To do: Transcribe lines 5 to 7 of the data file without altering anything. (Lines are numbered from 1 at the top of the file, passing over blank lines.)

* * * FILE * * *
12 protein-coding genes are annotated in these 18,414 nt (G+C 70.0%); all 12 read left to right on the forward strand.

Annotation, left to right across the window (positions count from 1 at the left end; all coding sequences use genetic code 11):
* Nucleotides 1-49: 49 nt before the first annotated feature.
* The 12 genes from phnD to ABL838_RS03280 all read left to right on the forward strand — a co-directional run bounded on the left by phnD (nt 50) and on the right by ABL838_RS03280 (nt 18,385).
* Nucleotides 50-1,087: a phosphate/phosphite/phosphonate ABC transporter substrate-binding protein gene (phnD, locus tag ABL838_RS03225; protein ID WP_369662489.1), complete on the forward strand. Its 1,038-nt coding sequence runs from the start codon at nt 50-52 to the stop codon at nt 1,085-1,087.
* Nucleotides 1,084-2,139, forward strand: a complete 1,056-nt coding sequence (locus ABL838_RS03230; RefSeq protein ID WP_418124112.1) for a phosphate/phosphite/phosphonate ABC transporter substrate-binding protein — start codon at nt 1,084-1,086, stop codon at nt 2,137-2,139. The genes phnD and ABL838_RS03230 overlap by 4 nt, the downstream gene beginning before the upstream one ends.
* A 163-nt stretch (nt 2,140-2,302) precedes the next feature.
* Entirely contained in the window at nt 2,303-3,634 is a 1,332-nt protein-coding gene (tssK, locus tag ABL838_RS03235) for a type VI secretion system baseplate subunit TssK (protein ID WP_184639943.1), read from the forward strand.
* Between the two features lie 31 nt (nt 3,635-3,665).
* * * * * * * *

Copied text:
* Nucleotides 50-1,087: a phosphate/phosphite/phosphonate ABC transporter substrate-binding protein gene (phnD, locus tag ABL838_RS03225; protein ID WP_369662489.1), complete on the forward strand. Its 1,038-nt coding sequence runs from the start codon at nt 50-52 to the stop codon at nt 1,085-1,087.
* Nucleotides 1,084-2,139, forward strand: a complete 1,056-nt coding sequence (locus ABL838_RS03230; RefSeq protein ID WP_418124112.1) for a phosphate/phosphite/phosphonate ABC transporter substrate-binding protein — start codon at nt 1,084-1,086, stop codon at nt 2,137-2,139. The genes phnD and ABL838_RS03230 overlap by 4 nt, the downstream gene beginning before the upstream one ends.
* A 163-nt stretch (nt 2,140-2,302) precedes the next feature.